Thursday, September 26, 2019

The Priest Who Tried To Investigate the Skull of the Apostle Andrew

My father was born and raised in Pratsika, a Greek neighborhood in the southern part of the city of Patras. This was a poor neighborhood where my grandfather John and grandmother Anastasia settled after they got married, soon after coming to Greece as refugees during the Asia Minor population exchange of the 1920's. When my father was growing up after the German occupation and the Greek civil war, Pratsika was known for being the worst part of the city to live in, not only because it was among the poorest, but it was also among the seediest, with prostitutes walking the streets, and the youth often causing problems. However, it was by choice that my grandfather stayed there, since he actually made a lot of money as one of the best electricians in the region, bringing electricity to places often for the first time. His reputation as an electrician was so good, that when the German Nazi's came rolling into town, he was forcefully taken by them and brought to Dachau Concentration Camp to be the electrician there for two years. But upon his return, he became an enraged alcoholic at home and spent all his money taking care of his friends at the coffee houses, which is why it was said of him that he was a great friend but a terrible family man.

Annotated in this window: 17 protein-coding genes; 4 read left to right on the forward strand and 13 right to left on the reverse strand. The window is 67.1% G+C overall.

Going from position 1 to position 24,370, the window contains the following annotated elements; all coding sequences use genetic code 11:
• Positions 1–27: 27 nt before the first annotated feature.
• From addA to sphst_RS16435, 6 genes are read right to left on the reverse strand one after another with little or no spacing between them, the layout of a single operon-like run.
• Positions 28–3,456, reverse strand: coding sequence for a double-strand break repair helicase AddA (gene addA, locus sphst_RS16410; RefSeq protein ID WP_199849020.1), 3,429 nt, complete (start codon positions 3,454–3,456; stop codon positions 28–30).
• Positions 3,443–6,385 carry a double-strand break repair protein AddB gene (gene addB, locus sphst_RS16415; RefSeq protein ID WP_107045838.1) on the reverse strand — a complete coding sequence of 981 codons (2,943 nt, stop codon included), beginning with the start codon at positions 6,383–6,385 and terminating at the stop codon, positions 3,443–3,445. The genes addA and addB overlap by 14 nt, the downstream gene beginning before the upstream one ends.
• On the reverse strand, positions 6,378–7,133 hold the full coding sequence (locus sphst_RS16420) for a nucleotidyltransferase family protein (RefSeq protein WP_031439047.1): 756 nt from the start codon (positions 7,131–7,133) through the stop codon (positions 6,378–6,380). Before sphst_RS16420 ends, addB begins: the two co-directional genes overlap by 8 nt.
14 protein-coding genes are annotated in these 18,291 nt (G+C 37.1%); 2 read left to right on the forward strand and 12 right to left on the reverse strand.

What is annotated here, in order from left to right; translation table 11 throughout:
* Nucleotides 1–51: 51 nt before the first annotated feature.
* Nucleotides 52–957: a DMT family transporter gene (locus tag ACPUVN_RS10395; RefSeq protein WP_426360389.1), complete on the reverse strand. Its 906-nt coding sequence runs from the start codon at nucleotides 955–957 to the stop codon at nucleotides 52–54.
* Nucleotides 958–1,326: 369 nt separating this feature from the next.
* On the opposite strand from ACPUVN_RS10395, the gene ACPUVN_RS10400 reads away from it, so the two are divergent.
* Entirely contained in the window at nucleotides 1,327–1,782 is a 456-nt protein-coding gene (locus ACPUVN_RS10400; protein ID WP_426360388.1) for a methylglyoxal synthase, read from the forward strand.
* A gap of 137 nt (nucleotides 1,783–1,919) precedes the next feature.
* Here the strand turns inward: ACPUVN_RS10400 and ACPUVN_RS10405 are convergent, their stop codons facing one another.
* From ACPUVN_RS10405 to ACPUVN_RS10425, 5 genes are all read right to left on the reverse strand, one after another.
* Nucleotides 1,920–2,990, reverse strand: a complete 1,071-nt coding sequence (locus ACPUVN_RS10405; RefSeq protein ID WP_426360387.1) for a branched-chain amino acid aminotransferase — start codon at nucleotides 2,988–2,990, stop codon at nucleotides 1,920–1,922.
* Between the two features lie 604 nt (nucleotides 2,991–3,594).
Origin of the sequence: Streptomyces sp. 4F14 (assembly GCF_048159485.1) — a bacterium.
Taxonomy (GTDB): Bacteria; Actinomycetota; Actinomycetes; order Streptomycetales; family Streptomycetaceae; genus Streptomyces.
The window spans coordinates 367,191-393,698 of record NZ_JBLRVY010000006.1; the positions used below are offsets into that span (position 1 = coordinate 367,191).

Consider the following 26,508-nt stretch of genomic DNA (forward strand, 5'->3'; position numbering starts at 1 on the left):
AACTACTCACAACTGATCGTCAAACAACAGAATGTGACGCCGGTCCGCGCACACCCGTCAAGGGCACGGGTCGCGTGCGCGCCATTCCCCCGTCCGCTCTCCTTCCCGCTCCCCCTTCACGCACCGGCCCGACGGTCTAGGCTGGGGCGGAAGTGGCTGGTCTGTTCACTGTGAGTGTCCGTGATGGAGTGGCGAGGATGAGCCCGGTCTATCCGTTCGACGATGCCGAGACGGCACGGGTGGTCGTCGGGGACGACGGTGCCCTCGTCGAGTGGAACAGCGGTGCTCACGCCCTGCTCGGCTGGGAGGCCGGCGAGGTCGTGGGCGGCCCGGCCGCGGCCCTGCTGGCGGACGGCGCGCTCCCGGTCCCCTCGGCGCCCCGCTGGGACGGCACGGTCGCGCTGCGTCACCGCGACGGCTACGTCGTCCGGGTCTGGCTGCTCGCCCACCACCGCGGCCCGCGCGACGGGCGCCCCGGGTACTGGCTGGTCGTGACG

In 1991 I spent about a month living in this neighborhood, since my grandmother still lived there. At that time it was a much improved neighborhood, though still poor even for a Greek city standard. As people in the neighborhood got to know me, many would say that I reminded them of a certain local priest who grew up in the neighborhood at around the same time as my father. He still lived in the neighborhood and served in the Church of Apostle Paul not far from my grandmother's house. This priest, when he was a boy, was not like the other boys of the neighborhood, but he would often visit, like me, a cave-chapel under the Church of Saint John the Baptist, which was around the corner from my grandmother's house. He would go to pray there for hours on end. He was respected by all, young and old, including my father. Everyone knew he would one day become priest. And he did.